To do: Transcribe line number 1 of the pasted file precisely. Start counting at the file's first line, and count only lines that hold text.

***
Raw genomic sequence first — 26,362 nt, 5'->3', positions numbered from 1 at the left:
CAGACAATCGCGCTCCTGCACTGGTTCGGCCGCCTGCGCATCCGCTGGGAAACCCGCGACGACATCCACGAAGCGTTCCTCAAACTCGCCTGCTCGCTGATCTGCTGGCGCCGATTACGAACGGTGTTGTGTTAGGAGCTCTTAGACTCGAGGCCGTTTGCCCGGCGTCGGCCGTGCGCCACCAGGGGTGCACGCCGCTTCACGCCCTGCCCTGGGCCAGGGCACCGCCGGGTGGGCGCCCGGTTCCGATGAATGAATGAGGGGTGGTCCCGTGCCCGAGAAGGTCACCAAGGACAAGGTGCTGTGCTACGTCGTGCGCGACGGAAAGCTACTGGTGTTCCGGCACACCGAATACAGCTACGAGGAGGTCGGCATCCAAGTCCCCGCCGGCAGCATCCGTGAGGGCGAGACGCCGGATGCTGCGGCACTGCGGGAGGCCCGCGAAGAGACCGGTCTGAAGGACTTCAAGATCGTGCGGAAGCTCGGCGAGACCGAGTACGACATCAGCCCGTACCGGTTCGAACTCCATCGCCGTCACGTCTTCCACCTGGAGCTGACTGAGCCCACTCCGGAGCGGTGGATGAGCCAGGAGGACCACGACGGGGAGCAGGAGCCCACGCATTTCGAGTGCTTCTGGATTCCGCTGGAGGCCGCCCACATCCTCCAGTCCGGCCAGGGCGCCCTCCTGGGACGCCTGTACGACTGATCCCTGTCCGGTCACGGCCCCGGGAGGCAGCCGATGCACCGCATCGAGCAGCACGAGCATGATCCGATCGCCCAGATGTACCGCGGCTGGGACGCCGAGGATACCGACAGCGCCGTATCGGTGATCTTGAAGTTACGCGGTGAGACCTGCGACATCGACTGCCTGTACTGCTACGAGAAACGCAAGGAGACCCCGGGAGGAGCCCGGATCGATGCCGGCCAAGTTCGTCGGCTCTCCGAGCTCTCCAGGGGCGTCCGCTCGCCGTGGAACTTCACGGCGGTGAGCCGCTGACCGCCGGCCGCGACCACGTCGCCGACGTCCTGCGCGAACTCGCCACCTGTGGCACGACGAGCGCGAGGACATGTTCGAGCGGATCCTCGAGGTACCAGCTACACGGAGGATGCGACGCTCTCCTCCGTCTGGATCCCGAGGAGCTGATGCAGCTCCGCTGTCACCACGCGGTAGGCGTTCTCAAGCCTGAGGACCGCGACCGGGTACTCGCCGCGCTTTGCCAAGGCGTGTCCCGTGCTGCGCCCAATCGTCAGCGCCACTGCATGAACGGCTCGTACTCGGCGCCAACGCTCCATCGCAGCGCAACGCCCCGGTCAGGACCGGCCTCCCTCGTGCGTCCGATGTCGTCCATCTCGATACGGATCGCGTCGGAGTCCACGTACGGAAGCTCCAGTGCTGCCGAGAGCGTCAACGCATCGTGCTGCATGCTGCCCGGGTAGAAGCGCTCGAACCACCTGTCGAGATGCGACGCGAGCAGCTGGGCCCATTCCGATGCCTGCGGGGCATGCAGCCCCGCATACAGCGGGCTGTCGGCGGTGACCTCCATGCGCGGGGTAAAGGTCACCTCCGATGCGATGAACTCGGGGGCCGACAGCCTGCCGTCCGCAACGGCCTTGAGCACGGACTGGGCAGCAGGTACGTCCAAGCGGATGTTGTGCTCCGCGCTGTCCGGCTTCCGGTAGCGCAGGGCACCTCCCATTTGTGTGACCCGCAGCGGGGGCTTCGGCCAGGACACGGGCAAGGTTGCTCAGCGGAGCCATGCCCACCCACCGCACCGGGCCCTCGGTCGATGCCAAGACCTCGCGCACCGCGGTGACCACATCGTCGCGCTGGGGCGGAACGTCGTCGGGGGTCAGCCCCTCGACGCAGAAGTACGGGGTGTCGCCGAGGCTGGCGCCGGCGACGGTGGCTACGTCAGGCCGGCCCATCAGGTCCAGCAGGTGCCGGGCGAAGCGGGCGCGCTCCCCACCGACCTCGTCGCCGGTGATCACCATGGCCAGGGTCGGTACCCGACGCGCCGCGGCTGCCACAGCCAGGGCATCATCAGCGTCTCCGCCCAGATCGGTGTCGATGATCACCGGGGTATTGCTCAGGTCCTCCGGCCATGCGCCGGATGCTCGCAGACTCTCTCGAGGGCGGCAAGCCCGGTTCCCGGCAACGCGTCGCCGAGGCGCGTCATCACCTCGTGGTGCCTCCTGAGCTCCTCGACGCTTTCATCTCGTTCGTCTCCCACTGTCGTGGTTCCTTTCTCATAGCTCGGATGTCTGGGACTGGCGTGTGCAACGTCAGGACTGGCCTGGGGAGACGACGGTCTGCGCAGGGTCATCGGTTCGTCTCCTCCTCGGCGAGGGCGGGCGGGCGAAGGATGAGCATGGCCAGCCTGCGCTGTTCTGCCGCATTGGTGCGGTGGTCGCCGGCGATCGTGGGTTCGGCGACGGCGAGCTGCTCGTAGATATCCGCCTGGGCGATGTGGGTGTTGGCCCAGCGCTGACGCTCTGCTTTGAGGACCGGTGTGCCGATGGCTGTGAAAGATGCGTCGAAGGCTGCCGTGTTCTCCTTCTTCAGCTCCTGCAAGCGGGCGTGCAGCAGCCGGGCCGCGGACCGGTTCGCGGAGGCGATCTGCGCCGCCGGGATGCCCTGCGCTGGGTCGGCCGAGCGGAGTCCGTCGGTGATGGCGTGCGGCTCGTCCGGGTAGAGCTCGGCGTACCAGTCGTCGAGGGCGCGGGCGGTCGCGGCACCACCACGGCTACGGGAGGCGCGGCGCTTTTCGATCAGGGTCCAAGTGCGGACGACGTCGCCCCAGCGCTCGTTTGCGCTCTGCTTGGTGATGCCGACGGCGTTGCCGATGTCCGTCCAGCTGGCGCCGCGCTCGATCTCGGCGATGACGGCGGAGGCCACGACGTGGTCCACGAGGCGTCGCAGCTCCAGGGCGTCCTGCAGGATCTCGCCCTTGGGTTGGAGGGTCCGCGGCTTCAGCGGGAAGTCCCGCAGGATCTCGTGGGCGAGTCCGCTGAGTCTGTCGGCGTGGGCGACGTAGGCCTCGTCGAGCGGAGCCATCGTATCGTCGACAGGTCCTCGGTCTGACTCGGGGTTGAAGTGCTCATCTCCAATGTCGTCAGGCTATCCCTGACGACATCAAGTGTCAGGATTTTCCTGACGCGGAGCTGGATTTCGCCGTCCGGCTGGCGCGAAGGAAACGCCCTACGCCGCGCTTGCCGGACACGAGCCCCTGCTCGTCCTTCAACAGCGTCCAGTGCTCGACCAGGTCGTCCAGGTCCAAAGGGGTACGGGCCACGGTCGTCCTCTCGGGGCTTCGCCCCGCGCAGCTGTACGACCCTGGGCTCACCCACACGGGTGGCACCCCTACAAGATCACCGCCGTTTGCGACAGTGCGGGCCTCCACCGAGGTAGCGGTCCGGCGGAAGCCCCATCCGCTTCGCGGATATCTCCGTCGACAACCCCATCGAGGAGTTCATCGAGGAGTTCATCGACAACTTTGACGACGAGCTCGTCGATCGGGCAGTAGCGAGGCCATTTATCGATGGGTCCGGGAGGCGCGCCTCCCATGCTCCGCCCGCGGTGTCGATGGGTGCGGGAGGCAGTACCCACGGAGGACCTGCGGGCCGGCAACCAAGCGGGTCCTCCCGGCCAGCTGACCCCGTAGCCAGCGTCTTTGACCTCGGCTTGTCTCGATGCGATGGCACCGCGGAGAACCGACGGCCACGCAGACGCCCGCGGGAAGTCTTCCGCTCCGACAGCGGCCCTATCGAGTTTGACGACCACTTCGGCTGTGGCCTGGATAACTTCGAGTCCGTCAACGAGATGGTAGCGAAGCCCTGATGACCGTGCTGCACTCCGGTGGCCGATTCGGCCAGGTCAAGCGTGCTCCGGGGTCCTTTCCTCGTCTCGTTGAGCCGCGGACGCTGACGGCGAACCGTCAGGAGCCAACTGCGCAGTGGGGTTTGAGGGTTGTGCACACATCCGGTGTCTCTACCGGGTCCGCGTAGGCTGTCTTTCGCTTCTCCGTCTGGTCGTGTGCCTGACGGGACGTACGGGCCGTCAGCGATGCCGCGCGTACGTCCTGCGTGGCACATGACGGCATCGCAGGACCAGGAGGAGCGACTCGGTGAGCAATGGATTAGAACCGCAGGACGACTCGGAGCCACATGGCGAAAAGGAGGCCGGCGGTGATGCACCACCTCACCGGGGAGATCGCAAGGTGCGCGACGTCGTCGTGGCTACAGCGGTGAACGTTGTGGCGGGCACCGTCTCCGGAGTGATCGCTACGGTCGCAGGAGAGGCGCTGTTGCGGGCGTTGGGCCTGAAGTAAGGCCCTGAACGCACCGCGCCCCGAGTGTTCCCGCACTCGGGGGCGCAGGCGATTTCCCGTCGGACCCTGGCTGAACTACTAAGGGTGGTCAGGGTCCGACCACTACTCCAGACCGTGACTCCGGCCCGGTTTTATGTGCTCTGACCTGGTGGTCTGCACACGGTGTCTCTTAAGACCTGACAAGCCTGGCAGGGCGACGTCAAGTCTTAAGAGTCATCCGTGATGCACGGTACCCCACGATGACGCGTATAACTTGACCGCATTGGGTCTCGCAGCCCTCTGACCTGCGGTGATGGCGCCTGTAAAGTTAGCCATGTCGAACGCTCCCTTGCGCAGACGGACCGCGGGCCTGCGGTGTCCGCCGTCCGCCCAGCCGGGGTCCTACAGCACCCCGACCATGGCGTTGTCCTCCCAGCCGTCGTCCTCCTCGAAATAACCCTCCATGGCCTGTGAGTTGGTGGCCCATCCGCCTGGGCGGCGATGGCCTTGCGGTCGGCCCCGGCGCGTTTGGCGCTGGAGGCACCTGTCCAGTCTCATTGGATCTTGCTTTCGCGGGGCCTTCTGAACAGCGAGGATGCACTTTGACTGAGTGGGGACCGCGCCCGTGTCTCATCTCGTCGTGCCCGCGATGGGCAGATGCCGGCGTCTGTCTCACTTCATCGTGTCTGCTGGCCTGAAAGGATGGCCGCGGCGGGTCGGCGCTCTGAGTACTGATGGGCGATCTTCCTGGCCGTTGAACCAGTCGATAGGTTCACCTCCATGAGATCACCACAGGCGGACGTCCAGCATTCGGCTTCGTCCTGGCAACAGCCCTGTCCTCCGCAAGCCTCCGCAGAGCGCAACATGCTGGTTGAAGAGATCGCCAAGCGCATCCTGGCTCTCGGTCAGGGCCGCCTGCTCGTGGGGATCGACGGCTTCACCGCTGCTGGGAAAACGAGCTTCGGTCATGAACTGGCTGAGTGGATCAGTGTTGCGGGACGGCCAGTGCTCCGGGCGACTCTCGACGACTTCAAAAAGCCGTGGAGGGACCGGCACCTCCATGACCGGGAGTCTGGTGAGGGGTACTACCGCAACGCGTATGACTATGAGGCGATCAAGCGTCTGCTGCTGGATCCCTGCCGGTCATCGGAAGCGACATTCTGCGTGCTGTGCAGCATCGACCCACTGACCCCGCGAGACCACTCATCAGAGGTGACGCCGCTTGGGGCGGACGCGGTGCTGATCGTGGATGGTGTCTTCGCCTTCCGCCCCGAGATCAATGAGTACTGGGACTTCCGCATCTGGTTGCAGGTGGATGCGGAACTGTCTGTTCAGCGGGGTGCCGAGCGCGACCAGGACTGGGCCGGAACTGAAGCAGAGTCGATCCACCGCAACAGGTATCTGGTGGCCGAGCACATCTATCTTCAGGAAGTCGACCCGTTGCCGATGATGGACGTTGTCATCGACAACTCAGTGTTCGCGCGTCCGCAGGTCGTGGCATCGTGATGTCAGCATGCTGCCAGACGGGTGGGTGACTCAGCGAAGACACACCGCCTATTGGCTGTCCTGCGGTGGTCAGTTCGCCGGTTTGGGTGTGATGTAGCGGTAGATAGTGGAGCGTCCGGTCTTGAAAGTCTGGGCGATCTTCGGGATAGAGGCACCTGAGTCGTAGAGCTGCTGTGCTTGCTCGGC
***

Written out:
Raw genomic sequence first — 26,362 nt, 5'->3', positions numbered from 1 at the left: